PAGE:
Boisy pointed out that the Ethernet port on the Arduino he was using could be used as well, and code could be written to allow this interface to act as a hard drive, internet gateway, virtual serial port or just about anything else that could be plugged up. By making it work over the Drivewire protocol, only one base device driver would be needed. Instead of requesting a disk sector, it could read or write serial data to a com port or internet socket. Current Drivewire already offer this, but it requires having a full computer booted and physically connected to the CoCo. A micro server like Boisy was working on could be designed to live in a ROM pak case, and free the CoCo from any dependencies on another machine. This was an exciting idea. Even with small Linux servers like the Raspberry Pi being available, they still have the complexity of a full operating system to maintain and update and are certainly not “plug and go” like a custom designed interface could be.
If you want to learn more about this, Boisy has documented his experiments online. See http://arduinococo.blogspot.com for more details.
Darren Atkinson’s CoCo SDC prototype, and Boisy’s CoCo Arduino experiment.
One other item Boisy was showing was a “CoCo SDC”, a special FD502 disk drive controller pak that contained a custom circuit board which emulated the original Western Digital FD1773 chip. This project was by Darren Atkinson, and his goal was to create something that looked just like a standard floppy controller to the CoCo, but used SD cards for storage instead of a physical floppy drive.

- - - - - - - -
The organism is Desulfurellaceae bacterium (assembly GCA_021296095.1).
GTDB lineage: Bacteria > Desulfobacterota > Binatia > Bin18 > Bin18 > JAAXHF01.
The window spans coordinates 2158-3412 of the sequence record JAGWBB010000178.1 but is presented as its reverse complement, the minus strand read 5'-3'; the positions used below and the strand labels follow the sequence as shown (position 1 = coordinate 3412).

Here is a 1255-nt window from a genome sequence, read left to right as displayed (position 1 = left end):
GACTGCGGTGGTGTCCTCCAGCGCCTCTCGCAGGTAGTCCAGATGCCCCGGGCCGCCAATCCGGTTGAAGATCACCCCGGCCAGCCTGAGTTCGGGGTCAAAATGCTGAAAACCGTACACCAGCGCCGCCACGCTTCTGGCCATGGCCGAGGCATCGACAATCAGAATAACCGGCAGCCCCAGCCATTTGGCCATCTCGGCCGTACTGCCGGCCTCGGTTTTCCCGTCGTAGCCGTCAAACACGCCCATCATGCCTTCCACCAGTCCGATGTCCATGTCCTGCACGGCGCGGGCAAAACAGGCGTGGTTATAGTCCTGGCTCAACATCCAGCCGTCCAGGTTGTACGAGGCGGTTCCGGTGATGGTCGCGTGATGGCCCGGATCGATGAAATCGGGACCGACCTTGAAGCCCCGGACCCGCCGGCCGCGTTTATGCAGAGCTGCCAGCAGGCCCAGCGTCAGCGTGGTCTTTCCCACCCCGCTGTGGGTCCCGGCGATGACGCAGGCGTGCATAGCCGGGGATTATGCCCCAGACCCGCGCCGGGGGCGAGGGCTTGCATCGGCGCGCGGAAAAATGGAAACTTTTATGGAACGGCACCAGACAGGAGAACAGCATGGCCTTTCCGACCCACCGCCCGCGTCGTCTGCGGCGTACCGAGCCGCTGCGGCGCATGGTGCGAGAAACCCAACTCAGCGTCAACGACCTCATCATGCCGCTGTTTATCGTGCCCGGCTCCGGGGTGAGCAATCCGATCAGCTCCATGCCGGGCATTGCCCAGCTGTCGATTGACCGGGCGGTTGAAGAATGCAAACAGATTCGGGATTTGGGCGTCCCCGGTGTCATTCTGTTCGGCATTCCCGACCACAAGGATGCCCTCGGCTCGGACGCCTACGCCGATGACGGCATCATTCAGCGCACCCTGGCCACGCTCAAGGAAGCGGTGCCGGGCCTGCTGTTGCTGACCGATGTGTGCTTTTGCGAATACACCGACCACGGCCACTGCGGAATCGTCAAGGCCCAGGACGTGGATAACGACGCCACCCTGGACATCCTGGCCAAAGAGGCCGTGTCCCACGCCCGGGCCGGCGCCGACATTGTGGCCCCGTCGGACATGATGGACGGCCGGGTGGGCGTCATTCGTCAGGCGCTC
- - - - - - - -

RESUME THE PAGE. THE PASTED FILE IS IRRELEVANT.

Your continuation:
The circuit board inside looked very professional, and enough work had been completed to allow it to be demonstrated. Boisy had a printout of instructions, and although the CoCo powered up with the standard “DISK EXTENDED COLOR BASIC” copyright notice, he quickly showed us that it was not the same DISK BASIC. There was a minor extension that had been added that let the user specify which disk image on the SD card could be loaded as a virtual floppy. Boisy typed something like:
This told the virtual drive controller to map in an emulator disk image called “DK.DSK” as drive 0. Then, typing “DIR” (or “DIR 0”) would show the contents of that disk image as if it were reading sectors from a physical floppy disk. Except much faster! Since there was no waiting on floppy disks to spin up and seek, access time was noticeably faster than a real floppy. The CoCo ROM disk code was completely unaware that it was not talking to a real floppy drive. This would, by theory, allow programs that used their own custom disk routines to work, while they cannot work in an RGB-DOS or Drivewire environment.